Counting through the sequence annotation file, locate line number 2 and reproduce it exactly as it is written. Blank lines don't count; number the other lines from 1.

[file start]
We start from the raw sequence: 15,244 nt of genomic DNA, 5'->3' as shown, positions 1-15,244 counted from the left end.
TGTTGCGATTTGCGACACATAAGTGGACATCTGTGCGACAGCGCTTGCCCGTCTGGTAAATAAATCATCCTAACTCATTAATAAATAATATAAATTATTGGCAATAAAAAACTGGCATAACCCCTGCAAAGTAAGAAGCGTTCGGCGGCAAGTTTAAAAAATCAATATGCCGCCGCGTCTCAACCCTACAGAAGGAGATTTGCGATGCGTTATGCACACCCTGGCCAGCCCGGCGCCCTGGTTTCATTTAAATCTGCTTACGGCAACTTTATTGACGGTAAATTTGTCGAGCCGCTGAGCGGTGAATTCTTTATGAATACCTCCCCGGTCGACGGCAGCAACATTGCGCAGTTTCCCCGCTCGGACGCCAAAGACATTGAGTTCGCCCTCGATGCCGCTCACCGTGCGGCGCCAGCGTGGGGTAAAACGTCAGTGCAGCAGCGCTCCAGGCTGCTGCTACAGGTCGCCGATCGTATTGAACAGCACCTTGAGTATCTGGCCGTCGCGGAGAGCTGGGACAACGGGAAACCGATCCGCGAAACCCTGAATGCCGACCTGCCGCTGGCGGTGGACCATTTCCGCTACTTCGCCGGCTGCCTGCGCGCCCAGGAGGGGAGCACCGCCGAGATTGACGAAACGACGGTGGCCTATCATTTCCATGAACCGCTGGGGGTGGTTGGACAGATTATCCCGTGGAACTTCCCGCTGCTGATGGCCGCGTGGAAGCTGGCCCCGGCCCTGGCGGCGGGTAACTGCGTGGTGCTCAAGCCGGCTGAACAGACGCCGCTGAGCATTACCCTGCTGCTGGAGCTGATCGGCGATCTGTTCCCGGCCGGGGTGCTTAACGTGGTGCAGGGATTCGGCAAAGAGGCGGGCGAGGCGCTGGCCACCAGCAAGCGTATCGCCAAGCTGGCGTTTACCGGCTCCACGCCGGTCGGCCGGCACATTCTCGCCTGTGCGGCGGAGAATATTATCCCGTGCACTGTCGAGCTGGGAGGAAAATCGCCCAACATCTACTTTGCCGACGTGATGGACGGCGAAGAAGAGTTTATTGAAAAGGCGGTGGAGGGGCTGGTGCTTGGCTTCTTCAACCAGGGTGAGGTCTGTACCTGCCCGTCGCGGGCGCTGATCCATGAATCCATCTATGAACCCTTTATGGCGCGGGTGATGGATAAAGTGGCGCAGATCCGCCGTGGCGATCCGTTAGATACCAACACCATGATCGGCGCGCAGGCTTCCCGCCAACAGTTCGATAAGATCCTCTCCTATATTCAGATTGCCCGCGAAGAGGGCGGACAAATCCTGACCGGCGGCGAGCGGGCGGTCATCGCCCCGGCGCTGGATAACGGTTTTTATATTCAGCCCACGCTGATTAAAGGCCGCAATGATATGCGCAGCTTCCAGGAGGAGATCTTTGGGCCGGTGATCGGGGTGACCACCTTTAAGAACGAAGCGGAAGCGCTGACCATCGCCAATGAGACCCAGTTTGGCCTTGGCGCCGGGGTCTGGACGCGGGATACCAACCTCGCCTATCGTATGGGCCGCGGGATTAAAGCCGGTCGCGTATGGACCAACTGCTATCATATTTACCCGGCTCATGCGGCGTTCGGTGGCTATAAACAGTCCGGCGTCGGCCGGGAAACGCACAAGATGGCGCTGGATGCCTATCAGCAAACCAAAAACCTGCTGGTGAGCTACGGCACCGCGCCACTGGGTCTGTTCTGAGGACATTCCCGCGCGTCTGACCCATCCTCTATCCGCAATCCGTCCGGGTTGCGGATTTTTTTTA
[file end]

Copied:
TGTTGCGATTTGCGACACATAAGTGGACATCTGTGCGACAGCGCTTGCCCGTCTGGTAAATAAATCATCCTAACTCATTAATAAATAATATAAATTATTGGCAATAAAAAACTGGCATAACCCCTGCAAAGTAAGAAGCGTTCGGCGGCAAGTTTAAAAAATCAATATGCCGCCGCGTCTCAACCCTACAGAAGGAGATTTGCGATGCGTTATGCACACCCTGGCCAGCCCGGCGCCCTGGTTTCATTTAAATCTGCTTACGGCAACTTTATTGACGGTAAATTTGTCGAGCCGCTGAGCGGTGAATTCTTTATGAATACCTCCCCGGTCGACGGCAGCAACATTGCGCAGTTTCCCCGCTCGGACGCCAAAGACATTGAGTTCGCCCTCGATGCCGCTCACCGTGCGGCGCCAGCGTGGGGTAAAACGTCAGTGCAGCAGCGCTCCAGGCTGCTGCTACAGGTCGCCGATCGTATTGAACAGCACCTTGAGTATCTGGCCGTCGCGGAGAGCTGGGACAACGGGAAACCGATCCGCGAAACCCTGAATGCCGACCTGCCGCTGGCGGTGGACCATTTCCGCTACTTCGCCGGCTGCCTGCGCGCCCAGGAGGGGAGCACCGCCGAGATTGACGAAACGACGGTGGCCTATCATTTCCATGAACCGCTGGGGGTGGTTGGACAGATTATCCCGTGGAACTTCCCGCTGCTGATGGCCGCGTGGAAGCTGGCCCCGGCCCTGGCGGCGGGTAACTGCGTGGTGCTCAAGCCGGCTGAACAGACGCCGCTGAGCATTACCCTGCTGCTGGAGCTGATCGGCGATCTGTTCCCGGCCGGGGTGCTTAACGTGGTGCAGGGATTCGGCAAAGAGGCGGGCGAGGCGCTGGCCACCAGCAAGCGTATCGCCAAGCTGGCGTTTACCGGCTCCACGCCGGTCGGCCGGCACATTCTCGCCTGTGCGGCGGAGAATATTATCCCGTGCACTGTCGAGCTGGGAGGAAAATCGCCCAACATCTACTTTGCCGACGTGATGGACGGCGAAGAAGAGTTTATTGAAAAGGCGGTGGAGGGGCTGGTGCTTGGCTTCTTCAACCAGGGTGAGGTCTGTACCTGCCCGTCGCGGGCGCTGATCCATGAATCCATCTATGAACCCTTTATGGCGCGGGTGATGGATAAAGTGGCGCAGATCCGCCGTGGCGATCCGTTAGATACCAACACCATGATCGGCGCGCAGGCTTCCCGCCAACAGTTCGATAAGATCCTCTCCTATATTCAGATTGCCCGCGAAGAGGGCGGACAAATCCTGACCGGCGGCGAGCGGGCGGTCATCGCCCCGGCGCTGGATAACGGTTTTTATATTCAGCCCACGCTGATTAAAGGCCGCAATGATATGCGCAGCTTCCAGGAGGAGATCTTTGGGCCGGTGATCGGGGTGACCACCTTTAAGAACGAAGCGGAAGCGCTGACCATCGCCAATGAGACCCAGTTTGGCCTTGGCGCCGGGGTCTGGACGCGGGATACCAACCTCGCCTATCGTATGGGCCGCGGGATTAAAGCCGGTCGCGTATGGACCAACTGCTATCATATTTACCCGGCTCATGCGGCGTTCGGTGGCTATAAACAGTCCGGCGTCGGCCGGGAAACGCACAAGATGGCGCTGGATGCCTATCAGCAAACCAAAAACCTGCTGGTGAGCTACGGCACCGCGCCACTGGGTCTGTTCTGAGGACATTCCCGCGCGTCTGACCCATCCTCTATCCGCAATCCGTCCGGGTTGCGGATTTTTTTTA